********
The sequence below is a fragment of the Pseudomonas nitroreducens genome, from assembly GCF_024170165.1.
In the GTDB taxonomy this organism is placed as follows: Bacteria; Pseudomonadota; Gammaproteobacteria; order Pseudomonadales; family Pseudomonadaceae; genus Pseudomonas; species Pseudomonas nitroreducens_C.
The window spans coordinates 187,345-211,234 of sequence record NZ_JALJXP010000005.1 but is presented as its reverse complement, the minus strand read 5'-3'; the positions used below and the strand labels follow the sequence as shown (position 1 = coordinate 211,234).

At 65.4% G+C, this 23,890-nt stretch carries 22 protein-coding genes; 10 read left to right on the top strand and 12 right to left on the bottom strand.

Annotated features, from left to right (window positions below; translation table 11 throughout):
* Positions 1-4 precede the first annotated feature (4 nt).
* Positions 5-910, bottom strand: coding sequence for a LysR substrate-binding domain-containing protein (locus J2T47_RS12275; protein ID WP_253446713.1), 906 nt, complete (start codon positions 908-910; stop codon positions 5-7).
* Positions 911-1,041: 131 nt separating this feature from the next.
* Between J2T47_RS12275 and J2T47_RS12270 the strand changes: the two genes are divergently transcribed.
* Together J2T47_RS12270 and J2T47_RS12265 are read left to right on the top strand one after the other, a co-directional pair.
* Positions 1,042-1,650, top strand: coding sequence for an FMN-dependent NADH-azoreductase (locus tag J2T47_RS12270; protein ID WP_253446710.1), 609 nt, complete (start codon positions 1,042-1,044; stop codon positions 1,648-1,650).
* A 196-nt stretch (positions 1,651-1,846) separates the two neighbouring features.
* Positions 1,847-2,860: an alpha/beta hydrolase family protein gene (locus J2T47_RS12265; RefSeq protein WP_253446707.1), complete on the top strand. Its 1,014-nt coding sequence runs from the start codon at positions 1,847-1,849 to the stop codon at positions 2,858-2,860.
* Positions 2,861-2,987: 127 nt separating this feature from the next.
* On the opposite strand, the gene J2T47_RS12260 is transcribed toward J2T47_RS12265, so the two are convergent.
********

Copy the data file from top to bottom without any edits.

The sequence below is a fragment of the Pseudomonas nitroreducens genome, from assembly GCF_024170165.1.
In the GTDB taxonomy this organism is placed as follows: Bacteria; Pseudomonadota; Gammaproteobacteria; order Pseudomonadales; family Pseudomonadaceae; genus Pseudomonas; species Pseudomonas nitroreducens_C.
The window spans coordinates 187,345-211,234 of sequence record NZ_JALJXP010000005.1 but is presented as its reverse complement, the minus strand read 5'-3'; the positions used below and the strand labels follow the sequence as shown (position 1 = coordinate 211,234).

At 65.4% G+C, this 23,890-nt stretch carries 22 protein-coding genes; 10 read left to right on the top strand and 12 right to left on the bottom strand.

Annotated features, from left to right (window positions below; translation table 11 throughout):
* Positions 1-4 precede the first annotated feature (4 nt).
* Positions 5-910, bottom strand: coding sequence for a LysR substrate-binding domain-containing protein (locus J2T47_RS12275; protein ID WP_253446713.1), 906 nt, complete (start codon positions 908-910; stop codon positions 5-7).
* Positions 911-1,041: 131 nt separating this feature from the next.
* Between J2T47_RS12275 and J2T47_RS12270 the strand changes: the two genes are divergently transcribed.
* Together J2T47_RS12270 and J2T47_RS12265 are read left to right on the top strand one after the other, a co-directional pair.
* Positions 1,042-1,650, top strand: coding sequence for an FMN-dependent NADH-azoreductase (locus tag J2T47_RS12270; protein ID WP_253446710.1), 609 nt, complete (start codon positions 1,042-1,044; stop codon positions 1,648-1,650).
* A 196-nt stretch (positions 1,651-1,846) separates the two neighbouring features.
* Positions 1,847-2,860: an alpha/beta hydrolase family protein gene (locus J2T47_RS12265; RefSeq protein WP_253446707.1), complete on the top strand. Its 1,014-nt coding sequence runs from the start codon at positions 1,847-1,849 to the stop codon at positions 2,858-2,860.
* Positions 2,861-2,987: 127 nt separating this feature from the next.
* On the opposite strand, the gene J2T47_RS12260 is transcribed toward J2T47_RS12265, so the two are convergent.